Smallpox is usually divided into two classes or grades: The confluent, where the pustules run into each other, and the distinct where the pustules form a round distinct pit on the surface of the body. The confluent is the most malignant and dangerous form and from it few recover. Those brought to the hospital were largely of the distinct class of cases, some were mild, others severe, all of whom recovered and in due time were conveyed to their homes. The house was kept open till December 15th and then closed for want of patients. The epidemic had passed away winter with its chilly frosts had closed the dwellings; and checked the disease. Our supplies were mostly from Milwaukee. There was no trouble in getting the grocery man to send them out; they were brought near the house, and thence conveyed by the cook. We had everything from town, except milk, which we obtained in ample supply from our nearest neighbor, a Mr. Baer. He owned 160 acres in the same section on which we dwelt and by going through the woods % mile we opened on his clearing. We took our can, both morning and evening and after passing through this pleasant forest path, and coming to his house, deposited our can on a stump, and retired a rod or so, to avoid exposure. Mrs. Baer, who was on the watch for us, came out, took the can, and filled it, depositing the same on the stump and then retired. As we advanced, she opened up her questions as to the sick and well. Having satisfied them all, we retired as we came.
Mr. and Mrs. Baer settled on their land in 1842, a young married couple. The husband has been dead some ten years. The wife still lives at the age of 78 in the enjoyment of good health, and a son, who is a prosperous and wealthy farmer, lives near. She attended our semi-centennial Anniversary, and when asked if she did not visit the old settlers reception at the Plankinton she replied "no, I supposed it was intended only for those invited." I told her we should have welcomed her to our reunion and our refreshment table. She seemed to regret not being present and I certainly felt from the circumstances of my first acquaintance with her a remorse in not calling the attention of the visiting committee to her name.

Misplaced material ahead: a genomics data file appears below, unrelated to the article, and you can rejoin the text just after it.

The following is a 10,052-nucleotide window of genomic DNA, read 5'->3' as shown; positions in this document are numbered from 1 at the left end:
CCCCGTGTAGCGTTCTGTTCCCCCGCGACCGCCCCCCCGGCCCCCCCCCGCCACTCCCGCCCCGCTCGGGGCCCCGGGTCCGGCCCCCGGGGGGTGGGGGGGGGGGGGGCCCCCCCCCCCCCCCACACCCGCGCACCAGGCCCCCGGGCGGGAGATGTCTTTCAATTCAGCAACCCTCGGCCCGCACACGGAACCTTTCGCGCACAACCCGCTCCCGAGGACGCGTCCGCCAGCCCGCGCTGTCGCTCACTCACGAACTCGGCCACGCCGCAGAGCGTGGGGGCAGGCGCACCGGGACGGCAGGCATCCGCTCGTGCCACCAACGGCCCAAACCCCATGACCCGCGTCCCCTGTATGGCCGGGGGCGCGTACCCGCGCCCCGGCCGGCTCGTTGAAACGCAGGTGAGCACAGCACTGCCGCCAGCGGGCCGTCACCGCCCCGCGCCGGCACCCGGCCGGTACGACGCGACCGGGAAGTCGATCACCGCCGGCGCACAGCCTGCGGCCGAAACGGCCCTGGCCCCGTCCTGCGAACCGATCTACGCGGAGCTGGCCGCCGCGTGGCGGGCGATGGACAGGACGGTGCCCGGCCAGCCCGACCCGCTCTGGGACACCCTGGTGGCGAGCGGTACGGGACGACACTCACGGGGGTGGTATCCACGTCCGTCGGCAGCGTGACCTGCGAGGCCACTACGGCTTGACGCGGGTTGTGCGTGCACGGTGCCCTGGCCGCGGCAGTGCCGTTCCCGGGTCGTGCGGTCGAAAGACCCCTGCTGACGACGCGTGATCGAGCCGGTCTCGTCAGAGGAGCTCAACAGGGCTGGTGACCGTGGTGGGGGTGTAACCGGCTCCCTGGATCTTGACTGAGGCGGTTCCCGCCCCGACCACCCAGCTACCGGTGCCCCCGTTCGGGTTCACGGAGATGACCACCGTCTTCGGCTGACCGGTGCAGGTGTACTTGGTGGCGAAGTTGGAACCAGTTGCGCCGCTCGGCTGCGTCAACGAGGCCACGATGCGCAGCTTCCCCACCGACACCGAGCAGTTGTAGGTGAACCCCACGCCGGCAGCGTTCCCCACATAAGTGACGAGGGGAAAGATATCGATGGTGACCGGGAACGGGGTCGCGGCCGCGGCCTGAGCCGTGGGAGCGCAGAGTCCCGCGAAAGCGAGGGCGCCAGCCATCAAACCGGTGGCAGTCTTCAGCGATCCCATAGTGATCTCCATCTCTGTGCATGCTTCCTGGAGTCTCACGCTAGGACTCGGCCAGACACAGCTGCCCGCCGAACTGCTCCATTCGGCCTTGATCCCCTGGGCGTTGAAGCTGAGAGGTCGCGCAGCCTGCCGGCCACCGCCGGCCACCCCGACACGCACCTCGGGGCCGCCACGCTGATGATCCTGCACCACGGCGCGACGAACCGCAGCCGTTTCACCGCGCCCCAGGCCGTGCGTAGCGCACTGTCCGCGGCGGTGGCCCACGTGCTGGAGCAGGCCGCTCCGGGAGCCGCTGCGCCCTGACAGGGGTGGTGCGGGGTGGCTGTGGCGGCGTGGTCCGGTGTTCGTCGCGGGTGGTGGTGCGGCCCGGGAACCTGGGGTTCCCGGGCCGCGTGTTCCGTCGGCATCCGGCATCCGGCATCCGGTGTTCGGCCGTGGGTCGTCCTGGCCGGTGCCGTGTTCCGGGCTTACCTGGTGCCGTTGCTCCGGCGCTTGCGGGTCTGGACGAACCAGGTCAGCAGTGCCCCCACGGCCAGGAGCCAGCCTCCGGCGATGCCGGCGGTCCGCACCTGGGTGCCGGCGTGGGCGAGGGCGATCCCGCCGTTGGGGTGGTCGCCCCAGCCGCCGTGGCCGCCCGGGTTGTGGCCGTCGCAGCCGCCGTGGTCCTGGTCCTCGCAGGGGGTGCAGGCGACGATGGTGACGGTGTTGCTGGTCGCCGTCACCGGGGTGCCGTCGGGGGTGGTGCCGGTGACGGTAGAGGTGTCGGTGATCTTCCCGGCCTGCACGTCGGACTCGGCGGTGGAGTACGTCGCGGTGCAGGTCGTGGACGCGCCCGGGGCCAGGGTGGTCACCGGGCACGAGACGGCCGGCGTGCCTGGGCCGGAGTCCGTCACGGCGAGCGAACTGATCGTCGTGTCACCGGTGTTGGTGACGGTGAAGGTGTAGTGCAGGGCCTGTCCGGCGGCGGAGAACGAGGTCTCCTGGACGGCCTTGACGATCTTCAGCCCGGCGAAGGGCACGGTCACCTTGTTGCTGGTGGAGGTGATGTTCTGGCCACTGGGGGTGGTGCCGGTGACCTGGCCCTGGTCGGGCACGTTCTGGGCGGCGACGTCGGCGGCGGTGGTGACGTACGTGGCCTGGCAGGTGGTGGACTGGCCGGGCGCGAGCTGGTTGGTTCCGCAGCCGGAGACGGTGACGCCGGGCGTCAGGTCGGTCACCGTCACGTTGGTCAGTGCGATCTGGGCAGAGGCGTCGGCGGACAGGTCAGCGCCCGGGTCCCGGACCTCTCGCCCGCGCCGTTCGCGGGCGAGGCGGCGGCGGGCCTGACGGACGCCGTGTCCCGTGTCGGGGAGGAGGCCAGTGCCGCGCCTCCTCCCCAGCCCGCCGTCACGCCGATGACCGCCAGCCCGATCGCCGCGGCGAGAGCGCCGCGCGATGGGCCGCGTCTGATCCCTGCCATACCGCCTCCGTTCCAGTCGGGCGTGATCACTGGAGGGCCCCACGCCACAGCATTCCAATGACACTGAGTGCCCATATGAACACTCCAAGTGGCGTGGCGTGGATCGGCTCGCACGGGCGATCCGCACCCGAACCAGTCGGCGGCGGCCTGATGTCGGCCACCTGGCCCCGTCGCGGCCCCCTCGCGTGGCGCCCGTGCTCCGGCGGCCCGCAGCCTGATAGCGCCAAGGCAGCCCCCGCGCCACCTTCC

It may be noticed that in this record some facts that would be worthy of mention are not recorded, such as the number of patients treated, their names, when and where born, their date of reception and when discharged. Such a record was by order of the board of health kept at the hospital. At the close of their official duties in December 1843 they made a report to the board of health of which the above mentioned record or diary formed a part and by them was lodged with the board of supervisors.
Some three ^ears afterwards, Milwaukee obtained a city charter and the board of supervisors, having been superseded by a mayor and council, handed over to the new government, when organized, all official papers pertaining to the village system, among others the record of the Pest house of 1843. The city charter had been in operation some 15 years when one night the city clerk's office was discovered to be on fire, and before morning, the whole of Cross Block on the corner of East Water and Huron Streets, in which block the city clerk's office was located, was a mass of ruins, and all the books of that office and papers on file were lost.